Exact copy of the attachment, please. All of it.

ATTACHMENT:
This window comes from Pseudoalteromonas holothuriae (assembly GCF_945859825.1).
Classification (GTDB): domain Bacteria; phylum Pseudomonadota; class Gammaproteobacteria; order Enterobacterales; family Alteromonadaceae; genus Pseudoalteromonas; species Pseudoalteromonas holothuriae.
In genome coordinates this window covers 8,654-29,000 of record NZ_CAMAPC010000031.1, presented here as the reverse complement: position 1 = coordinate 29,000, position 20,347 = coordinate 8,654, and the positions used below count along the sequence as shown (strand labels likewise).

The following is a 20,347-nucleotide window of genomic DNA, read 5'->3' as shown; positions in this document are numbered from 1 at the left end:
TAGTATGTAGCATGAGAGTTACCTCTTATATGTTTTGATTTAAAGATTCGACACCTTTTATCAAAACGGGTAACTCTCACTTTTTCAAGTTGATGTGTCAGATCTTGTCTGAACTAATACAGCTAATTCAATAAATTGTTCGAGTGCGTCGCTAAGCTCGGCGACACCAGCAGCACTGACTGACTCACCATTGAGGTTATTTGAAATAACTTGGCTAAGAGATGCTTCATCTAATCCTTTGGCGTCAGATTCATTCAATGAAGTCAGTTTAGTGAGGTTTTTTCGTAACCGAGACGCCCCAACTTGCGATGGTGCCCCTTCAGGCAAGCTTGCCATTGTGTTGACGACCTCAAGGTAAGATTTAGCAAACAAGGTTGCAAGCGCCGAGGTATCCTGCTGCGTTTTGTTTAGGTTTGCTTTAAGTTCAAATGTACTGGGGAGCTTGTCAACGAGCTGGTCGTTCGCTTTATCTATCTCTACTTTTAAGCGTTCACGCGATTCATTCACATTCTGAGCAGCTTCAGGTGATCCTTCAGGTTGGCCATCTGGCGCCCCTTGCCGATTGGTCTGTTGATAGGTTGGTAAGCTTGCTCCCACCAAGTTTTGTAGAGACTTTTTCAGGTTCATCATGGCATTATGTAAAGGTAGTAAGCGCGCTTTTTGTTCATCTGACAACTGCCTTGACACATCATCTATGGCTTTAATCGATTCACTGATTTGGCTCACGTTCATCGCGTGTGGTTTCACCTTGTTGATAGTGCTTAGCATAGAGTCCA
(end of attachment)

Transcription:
This window comes from Pseudoalteromonas holothuriae (assembly GCF_945859825.1).
Classification (GTDB): domain Bacteria; phylum Pseudomonadota; class Gammaproteobacteria; order Enterobacterales; family Alteromonadaceae; genus Pseudoalteromonas; species Pseudoalteromonas holothuriae.
In genome coordinates this window covers 8,654-29,000 of record NZ_CAMAPC010000031.1, presented here as the reverse complement: position 1 = coordinate 29,000, position 20,347 = coordinate 8,654, and the positions used below count along the sequence as shown (strand labels likewise).

The following is a 20,347-nucleotide window of genomic DNA, read 5'->3' as shown; positions in this document are numbered from 1 at the left end:
TAGTATGTAGCATGAGAGTTACCTCTTATATGTTTTGATTTAAAGATTCGACACCTTTTATCAAAACGGGTAACTCTCACTTTTTCAAGTTGATGTGTCAGATCTTGTCTGAACTAATACAGCTAATTCAATAAATTGTTCGAGTGCGTCGCTAAGCTCGGCGACACCAGCAGCACTGACTGACTCACCATTGAGGTTATTTGAAATAACTTGGCTAAGAGATGCTTCATCTAATCCTTTGGCGTCAGATTCATTCAATGAAGTCAGTTTAGTGAGGTTTTTTCGTAACCGAGACGCCCCAACTTGCGATGGTGCCCCTTCAGGCAAGCTTGCCATTGTGTTGACGACCTCAAGGTAAGATTTAGCAAACAAGGTTGCAAGCGCCGAGGTATCCTGCTGCGTTTTGTTTAGGTTTGCTTTAAGTTCAAATGTACTGGGGAGCTTGTCAACGAGCTGGTCGTTCGCTTTATCTATCTCTACTTTTAAGCGTTCACGCGATTCATTCACATTCTGAGCAGCTTCAGGTGATCCTTCAGGTTGGCCATCTGGCGCCCCTTGCCGATTGGTCTGTTGATAGGTTGGTAAGCTTGCTCCCACCAAGTTTTGTAGAGACTTTTTCAGGTTCATCATGGCATTATGTAAAGGTAGTAAGCGCGCTTTTTGTTCATCTGACAACTGCCTTGACACATCATCTATGGCTTTAATCGATTCACTGATTTGGCTCACGTTCATCGCGTGTGGTTTCACCTTGTTGATAGTGCTTAGCATAGAGTCCA